*My encounter with a Russian and where it led me*
or _Plato vs Aristotle_
Read my story to understand the story that follows. Or read the story that follows first then my story, afterwards. Or skip this post. Or read them both simultaneously.
”[…] There are either Plato#s children or Aristotle#s children.[…]
- When I tell you that every day at three you have tea with Svetlana and at the moment it#s half past two, then what are you doing in thirty minutes?
Aristotele children add and subtract and their answer is that in thirty minutes they#ll meet Svetlana.
Plato#s children instead, ask who the f*** Svetlana is?
- A shepherd is walking with his sheep. In the morning he has ten sheep. During the day one sheep decides to elope. How many sheep will the shepherd have in the evening?
Aristotle children, who keep dividing and classifying, way that the answer is nine.
Plato#s children say that none. Because when one sheep leaves all the others follow.” 
Hi! Ken here. Why am I posting this? Because I feel like it and think you might find it interesting and you may learn something like I learned something.
I spoke to a Russian this morning who had a lot of questions about what his problem might be and how we might solve it.
I knew we weren’t going to make any money off of him. (experience – I could explain but that takes away from the story)
As I llistened to his almost perfect-but-not-quite-perfect English, I followed his flow of logic, and how he asked questions and probed deeper and deeper, then he would spiral up and he started thinking about possibilities, ”What if…?” … and when there was a rare pause for me to correct his navigation through the maze of understanding, I caught on to his style, nudged him where to make a left or right turn… then he would carry on following down the tunnels of the maze of past and future and left and right and how it relates to him and to me.
I doodled a series of interconnected spirals going in and out as he was talking and I was listening…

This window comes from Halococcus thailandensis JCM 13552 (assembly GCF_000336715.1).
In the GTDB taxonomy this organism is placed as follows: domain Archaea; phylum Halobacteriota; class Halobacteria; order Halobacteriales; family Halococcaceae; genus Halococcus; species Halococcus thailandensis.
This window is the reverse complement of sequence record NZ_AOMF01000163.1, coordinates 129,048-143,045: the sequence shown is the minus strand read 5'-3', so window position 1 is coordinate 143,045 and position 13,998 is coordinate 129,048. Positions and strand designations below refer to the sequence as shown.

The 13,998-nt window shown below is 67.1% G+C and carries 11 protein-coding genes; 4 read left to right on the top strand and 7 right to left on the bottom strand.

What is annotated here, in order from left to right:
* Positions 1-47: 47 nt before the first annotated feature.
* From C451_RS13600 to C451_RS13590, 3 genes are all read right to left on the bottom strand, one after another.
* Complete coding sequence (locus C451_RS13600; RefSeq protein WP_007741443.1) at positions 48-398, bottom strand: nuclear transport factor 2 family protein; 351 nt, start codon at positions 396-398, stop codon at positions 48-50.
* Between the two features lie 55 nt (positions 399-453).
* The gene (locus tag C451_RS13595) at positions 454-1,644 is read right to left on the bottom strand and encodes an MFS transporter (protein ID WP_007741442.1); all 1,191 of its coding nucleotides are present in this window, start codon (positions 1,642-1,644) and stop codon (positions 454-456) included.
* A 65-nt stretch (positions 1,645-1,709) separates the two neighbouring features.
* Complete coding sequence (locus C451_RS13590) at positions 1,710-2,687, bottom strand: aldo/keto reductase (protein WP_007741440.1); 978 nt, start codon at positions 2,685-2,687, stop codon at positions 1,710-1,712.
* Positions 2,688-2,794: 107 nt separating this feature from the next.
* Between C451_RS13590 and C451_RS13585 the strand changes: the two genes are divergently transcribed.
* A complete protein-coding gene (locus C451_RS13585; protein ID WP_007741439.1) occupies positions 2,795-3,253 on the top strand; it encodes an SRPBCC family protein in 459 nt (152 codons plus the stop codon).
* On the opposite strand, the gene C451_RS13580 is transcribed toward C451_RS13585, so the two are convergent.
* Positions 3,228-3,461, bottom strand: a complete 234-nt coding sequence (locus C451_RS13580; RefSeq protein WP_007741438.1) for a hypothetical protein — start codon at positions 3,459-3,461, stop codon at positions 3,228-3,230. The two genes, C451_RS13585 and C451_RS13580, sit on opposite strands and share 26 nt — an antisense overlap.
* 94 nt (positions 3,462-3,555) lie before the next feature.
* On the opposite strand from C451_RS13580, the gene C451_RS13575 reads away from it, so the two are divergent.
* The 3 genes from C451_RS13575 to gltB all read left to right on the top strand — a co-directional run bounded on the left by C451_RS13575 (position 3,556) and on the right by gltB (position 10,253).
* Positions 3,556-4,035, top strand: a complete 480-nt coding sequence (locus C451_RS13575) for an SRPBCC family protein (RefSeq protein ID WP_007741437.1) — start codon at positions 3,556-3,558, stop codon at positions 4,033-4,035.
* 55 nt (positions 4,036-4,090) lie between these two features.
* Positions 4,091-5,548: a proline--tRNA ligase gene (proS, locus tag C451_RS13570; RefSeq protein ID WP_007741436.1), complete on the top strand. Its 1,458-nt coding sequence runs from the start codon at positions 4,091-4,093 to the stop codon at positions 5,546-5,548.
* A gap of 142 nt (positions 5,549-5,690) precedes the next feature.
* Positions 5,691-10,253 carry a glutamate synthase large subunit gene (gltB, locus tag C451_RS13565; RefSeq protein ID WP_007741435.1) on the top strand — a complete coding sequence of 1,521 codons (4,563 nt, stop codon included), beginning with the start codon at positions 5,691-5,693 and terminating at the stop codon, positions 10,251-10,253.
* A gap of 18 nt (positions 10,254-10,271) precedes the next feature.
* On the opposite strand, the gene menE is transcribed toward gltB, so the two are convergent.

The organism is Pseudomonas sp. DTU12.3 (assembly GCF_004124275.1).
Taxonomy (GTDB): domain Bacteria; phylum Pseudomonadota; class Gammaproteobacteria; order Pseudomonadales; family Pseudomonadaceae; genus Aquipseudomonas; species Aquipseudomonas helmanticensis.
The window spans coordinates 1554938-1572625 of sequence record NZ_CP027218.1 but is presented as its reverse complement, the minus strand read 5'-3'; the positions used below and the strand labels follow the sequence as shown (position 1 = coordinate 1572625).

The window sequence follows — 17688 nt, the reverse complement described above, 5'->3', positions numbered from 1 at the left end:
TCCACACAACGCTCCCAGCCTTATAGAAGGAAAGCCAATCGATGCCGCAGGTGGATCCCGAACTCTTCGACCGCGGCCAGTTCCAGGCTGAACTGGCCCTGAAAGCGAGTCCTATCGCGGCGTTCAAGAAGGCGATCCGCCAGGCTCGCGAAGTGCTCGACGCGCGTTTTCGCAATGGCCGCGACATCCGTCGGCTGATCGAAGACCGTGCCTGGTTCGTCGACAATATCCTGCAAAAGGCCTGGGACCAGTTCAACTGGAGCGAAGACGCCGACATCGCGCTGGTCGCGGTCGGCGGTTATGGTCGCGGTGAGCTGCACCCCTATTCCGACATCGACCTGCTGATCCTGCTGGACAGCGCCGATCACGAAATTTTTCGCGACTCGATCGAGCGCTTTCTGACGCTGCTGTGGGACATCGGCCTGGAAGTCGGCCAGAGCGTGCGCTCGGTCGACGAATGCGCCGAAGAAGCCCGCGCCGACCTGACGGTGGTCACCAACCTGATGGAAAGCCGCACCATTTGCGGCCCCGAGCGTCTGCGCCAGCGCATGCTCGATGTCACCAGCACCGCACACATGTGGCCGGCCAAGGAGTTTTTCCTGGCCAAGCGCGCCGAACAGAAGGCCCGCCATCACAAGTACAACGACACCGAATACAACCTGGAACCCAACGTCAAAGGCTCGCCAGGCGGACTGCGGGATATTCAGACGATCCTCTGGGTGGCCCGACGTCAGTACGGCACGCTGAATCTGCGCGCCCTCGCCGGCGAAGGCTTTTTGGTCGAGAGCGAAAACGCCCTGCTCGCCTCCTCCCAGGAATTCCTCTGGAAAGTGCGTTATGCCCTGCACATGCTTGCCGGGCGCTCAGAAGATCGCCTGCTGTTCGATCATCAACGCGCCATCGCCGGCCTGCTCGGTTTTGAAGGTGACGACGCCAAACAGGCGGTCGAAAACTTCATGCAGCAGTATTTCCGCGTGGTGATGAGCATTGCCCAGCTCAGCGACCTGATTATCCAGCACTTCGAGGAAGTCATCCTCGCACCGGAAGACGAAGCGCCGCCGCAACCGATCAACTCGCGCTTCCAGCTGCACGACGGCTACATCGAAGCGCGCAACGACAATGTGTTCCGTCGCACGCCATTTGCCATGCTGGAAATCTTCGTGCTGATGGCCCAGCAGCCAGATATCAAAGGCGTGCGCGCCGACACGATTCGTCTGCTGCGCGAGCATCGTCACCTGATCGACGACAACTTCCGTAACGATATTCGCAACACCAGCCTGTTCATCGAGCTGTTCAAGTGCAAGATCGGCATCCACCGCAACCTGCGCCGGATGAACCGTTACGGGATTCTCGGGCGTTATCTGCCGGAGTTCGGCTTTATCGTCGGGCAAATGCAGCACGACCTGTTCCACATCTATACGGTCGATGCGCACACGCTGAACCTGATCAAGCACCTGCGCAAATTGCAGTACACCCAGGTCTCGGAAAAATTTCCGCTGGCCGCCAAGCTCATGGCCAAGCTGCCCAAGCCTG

He described a mysterious animal that was neither a cat nor a raccoon, but it was graceful and he was crossing the boundary between the outside world and the inside space of his attic through a hole that was a half inch thick by six inches wide by eight inches tall…
It was beautifully woven and completely natural. His logic was clear, easy to follow, he zoomed in and out, took left and right turns – and something both at once (”What if…”), traveled forward and backwards in time… specific and broad alternatively… it was a wonderful journey we both went on.
I wondered, ”What brings such beautiful, clear logic? It wasn’t American logic, no no – it was more like the logical flow we use in programming languages. Not TRUE and FALSE but complete with LOOPS and IF and CASE and WHILE and even GOTO (which most programming languages have removed, but are actually more natural, both to people-logic AND to the assembler language that computers run on) loads of uncertainty and higher dimensions and time…”
So I looked up Russian Logic. I didn’t get the answer I expected. I got what I wanted but also something a whole lot better.
A new way to think about what happens inside people’s heads.
Or it was exactly what I wanted, but what I got was also far more amazing than I expected.
Like wanting a piece of candy but that candy you got tastes WAY better than you could have imagined. Like that.